In the largely uncontested debate of whether or not college students should still trick-or-treat, with most on the side of “not,” students with disabilities aren’t considered. Last Halloween season, a Facebook post by Alicia Plumer went viral as she announced her 21-year-old autistic son BJ would be trick-or-treating with a blue pumpkin bucket to indicate his neurodiversity, a difference that plays a factor in his timeless love for Halloween.
While Plumer did not disclose if BJ was a student, it would be incorrect to assume college students with disabilities don’t exist. More universities are beginning to develop infrastructure for these individuals such as, sensory rooms, which are specialized areas where various stimuli engage an individual’s senses to be engaged in a safe, personalized way. In March of this year, Tarleton State University in Stephenville, Texas, became one of these universities when its Student Government Association passed a resolution to create a sensory room for its campus. These rooms are especially helpful for students with autism as the overstimulation of senses is inevitable in a high-stress college environment. The push towards the creation of sensory rooms on college campuses indicates the existence and prevalence of students with autism in higher education.
Similarly, for the Fall 2019 semester, Texas A&M University launched Aggie Academic Courses in Higher Inclusive Education and Vocational Experiences (ACHIEVE), Texas’s first inclusive, four-year postsecondary education program for young adults with intellectual and developmental disabilities, or IDD. There are currently five students involved in this new program who live in A&M’s residence halls and have access to all campus activities. That means that those in the Aggie ACHIEVE program interact with their peers without IDD daily. Currently, there is no program specifically for people with IDD at UTSA, but with Aggie ACHIEVE leading the way in Texas, there’s no telling how many similar programs will appear throughout the state.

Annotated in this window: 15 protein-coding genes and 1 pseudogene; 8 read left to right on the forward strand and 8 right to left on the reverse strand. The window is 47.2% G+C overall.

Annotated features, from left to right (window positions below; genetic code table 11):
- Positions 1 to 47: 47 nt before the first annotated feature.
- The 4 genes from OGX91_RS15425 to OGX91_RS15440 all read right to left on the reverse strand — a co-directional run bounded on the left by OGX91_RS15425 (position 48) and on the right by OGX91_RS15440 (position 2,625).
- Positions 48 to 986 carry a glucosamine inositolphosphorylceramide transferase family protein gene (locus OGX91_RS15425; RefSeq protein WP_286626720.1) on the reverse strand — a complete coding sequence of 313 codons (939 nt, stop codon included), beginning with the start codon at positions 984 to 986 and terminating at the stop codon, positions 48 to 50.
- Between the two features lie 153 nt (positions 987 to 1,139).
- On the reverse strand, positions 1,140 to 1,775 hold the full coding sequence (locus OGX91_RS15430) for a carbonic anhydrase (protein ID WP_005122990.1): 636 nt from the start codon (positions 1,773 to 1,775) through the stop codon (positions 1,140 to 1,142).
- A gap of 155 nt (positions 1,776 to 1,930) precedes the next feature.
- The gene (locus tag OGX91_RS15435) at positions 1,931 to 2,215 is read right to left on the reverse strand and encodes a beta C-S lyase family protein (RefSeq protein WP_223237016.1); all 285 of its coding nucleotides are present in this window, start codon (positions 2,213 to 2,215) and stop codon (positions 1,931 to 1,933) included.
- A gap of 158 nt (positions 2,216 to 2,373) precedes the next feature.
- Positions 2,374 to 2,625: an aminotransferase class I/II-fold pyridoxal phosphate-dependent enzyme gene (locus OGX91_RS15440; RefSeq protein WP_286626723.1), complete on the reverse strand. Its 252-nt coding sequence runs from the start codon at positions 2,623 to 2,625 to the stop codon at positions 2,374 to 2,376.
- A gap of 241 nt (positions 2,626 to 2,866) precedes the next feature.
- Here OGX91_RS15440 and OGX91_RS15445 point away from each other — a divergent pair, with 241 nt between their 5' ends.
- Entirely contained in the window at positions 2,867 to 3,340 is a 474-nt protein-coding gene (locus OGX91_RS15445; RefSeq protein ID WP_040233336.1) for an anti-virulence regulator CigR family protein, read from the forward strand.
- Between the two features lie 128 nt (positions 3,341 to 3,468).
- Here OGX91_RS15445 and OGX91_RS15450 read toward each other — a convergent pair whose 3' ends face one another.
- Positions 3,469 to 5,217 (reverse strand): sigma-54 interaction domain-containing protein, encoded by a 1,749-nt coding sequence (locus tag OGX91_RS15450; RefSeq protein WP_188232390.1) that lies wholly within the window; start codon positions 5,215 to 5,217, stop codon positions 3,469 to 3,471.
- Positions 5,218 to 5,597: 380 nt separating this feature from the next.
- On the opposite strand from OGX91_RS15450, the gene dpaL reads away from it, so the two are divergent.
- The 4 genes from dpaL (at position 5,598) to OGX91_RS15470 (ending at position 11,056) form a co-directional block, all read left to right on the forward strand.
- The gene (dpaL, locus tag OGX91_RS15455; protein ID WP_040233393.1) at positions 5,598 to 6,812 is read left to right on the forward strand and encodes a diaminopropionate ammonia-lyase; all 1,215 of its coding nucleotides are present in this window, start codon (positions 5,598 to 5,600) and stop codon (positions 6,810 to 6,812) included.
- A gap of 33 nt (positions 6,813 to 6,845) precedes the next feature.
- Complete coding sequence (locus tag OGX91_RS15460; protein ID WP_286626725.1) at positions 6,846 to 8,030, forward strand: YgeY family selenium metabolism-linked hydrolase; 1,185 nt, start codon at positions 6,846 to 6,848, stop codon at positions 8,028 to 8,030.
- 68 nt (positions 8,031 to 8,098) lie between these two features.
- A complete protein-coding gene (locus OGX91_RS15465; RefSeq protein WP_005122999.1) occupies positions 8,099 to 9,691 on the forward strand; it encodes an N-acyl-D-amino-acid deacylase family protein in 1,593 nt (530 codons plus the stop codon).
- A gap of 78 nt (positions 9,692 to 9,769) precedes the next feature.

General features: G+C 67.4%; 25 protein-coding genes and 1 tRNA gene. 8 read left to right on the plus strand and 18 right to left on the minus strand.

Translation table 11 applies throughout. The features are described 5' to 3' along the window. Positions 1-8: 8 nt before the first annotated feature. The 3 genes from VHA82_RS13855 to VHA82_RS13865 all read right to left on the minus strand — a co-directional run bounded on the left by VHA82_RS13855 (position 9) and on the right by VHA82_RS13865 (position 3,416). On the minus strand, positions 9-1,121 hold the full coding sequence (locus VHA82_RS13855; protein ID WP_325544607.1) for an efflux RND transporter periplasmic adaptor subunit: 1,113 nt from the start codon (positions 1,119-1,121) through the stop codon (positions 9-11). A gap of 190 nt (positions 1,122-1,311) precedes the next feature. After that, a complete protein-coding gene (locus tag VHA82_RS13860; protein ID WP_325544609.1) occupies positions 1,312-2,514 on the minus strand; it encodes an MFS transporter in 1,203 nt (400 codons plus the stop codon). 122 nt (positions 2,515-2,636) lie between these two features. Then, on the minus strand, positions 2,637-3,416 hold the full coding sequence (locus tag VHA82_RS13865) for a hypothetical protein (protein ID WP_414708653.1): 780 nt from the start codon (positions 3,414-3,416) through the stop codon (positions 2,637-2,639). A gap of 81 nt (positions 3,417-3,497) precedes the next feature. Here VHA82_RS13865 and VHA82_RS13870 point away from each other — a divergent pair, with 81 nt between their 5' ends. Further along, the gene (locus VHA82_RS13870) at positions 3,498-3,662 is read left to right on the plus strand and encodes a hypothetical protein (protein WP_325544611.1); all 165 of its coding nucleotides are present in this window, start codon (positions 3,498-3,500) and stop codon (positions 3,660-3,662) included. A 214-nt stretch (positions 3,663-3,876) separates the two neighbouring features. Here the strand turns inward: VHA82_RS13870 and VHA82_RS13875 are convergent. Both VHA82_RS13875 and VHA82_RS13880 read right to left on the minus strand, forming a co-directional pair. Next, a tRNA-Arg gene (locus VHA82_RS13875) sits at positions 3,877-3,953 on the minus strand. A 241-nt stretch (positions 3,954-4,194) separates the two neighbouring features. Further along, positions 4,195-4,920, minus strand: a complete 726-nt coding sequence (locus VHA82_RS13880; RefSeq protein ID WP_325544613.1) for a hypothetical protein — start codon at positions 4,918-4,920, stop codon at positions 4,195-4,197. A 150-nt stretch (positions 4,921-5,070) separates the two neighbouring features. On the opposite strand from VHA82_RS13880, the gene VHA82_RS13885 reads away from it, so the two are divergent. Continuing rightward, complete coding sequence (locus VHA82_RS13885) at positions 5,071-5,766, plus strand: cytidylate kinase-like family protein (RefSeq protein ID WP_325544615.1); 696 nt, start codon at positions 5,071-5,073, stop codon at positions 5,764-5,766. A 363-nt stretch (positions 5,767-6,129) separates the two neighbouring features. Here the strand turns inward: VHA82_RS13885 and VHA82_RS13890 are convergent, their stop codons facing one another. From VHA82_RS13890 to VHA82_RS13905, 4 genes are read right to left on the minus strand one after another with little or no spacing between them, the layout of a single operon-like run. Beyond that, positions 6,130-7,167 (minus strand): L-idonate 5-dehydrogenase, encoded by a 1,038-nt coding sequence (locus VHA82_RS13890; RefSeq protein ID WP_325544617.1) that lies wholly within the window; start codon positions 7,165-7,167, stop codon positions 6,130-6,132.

All of this is to say that many people with disabilities affecting their cognitive function are already college students, and more will pursue higher education as programs, facilities and resources improve and become more readily available. A student with a disability that makes learning difficult may overcome that challenge and now or one day be one of your peers, and some of them may want to trick-or-treat.
Of course, everyone, disability or not, has different interests. BJ loves Halloween because it excites him, not because he has autism. His neurodiversity may influence his level of enthusiasm and desire to trick-or-treat, but it’s not the cause of his passions.
During this Halloween season, you may see a blue pumpkin bucket used by some trick-or-treaters, young or old, students or not, to indicate their autism diagnosis. There also may be some individuals with autism who don’t use a specific candy tote, so their disability won’t be immediately apparent. And, yes, there may be some neurotypical college students looking to relive their younger years and cash in on the opportunity to grab some free sweets. In any of these cases, you can’t be sure of these trick-or-treaters’ backgrounds, so in the interest of inclusivity, let college students trick-or-treat judgment-free. If it were socially acceptable, you’d dress up for the free candy, too.